When I snuck a second peek at her, the tears were still streaming down her cheeks.
After losing the first set, she puffed out her cheeks and ripped a ball across the court.
There are contusions on both sides of her forehead and cheeks, and lacerations on her lips and chin.
Her voice trembled with emotion as she spoke and tears ran down her cheeks.
She had not changed, and the clear flush of health dyed her neck and cheeks as I frowned.
She shook her head at him wearily, and he saw undried tears on her cheeks.
Pen paused, breathless, her cheeks scarlet, her eyes glowing.
The old roses came back to her cheeks for a minute or two then.
Her cheeks were red and smarting from the blows she had received.
His face was pale; his cheeks were sunken; his limbs were weak and trembling.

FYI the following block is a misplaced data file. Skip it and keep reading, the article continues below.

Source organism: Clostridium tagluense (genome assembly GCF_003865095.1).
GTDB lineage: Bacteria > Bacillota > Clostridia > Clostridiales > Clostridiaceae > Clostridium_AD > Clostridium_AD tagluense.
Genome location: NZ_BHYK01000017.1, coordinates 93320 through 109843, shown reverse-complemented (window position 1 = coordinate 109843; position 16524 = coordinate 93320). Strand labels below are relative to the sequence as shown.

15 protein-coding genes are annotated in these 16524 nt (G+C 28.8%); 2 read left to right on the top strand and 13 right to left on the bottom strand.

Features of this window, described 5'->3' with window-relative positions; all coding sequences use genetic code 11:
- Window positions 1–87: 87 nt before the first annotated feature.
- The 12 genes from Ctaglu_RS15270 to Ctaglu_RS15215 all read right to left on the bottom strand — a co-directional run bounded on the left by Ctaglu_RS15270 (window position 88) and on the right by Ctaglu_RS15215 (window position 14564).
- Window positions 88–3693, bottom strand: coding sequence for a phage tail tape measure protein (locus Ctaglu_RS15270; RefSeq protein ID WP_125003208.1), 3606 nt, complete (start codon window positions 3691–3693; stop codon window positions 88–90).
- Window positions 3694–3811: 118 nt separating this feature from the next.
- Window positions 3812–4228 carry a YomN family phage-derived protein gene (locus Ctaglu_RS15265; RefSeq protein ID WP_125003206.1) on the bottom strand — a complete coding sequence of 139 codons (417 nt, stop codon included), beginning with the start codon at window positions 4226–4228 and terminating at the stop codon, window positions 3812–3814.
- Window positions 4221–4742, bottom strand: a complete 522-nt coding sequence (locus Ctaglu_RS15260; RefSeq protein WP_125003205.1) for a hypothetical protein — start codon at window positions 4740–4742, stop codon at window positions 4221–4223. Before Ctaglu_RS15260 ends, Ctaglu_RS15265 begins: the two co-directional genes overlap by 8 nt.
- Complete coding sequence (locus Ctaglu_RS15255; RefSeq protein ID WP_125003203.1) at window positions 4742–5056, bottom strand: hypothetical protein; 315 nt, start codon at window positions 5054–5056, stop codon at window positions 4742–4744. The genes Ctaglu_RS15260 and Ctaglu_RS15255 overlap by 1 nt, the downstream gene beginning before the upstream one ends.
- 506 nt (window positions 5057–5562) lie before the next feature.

Old English ceace, cece "jaw, jawbone," in late Old English also "the fleshy wall of the mouth." Perhaps from the root of Old English ceowan "chew" (see chew (v.)), or from Proto-Germanic *kaukon (cf. Middle Low German kake "jaw, jawbone," Middle Dutch kake "jaw," Dutch kaak), not found outside West Germanic.
Words for "cheek," "jaw," and "chin" tend to run together in IE languages (e.g. PIE *genw-, source of Greek genus "jaw, cheek," geneion "chin," and English chin); Aristotle considered the chin as the front of the "jaws" and the cheeks as the back of them. The other Old English word for "cheek" was ceafl (see jowl).
A thousand men he [Samson] slow eek with his hond,In reference to the buttocks from c.1600. Sense of "insolence" is from 1840, perhaps from a notion akin to that which led to jaw "insolent speech," mouth off, etc. To turn the other cheek is an allusion to Matt. v:39 and Luke vi:29.
And had no wepen but an asses cheek.
[Chaucer, "Monk's Tale"]
The fleshy part of either side of the face below the eye and between the nose and ear.
Either of the buttocks.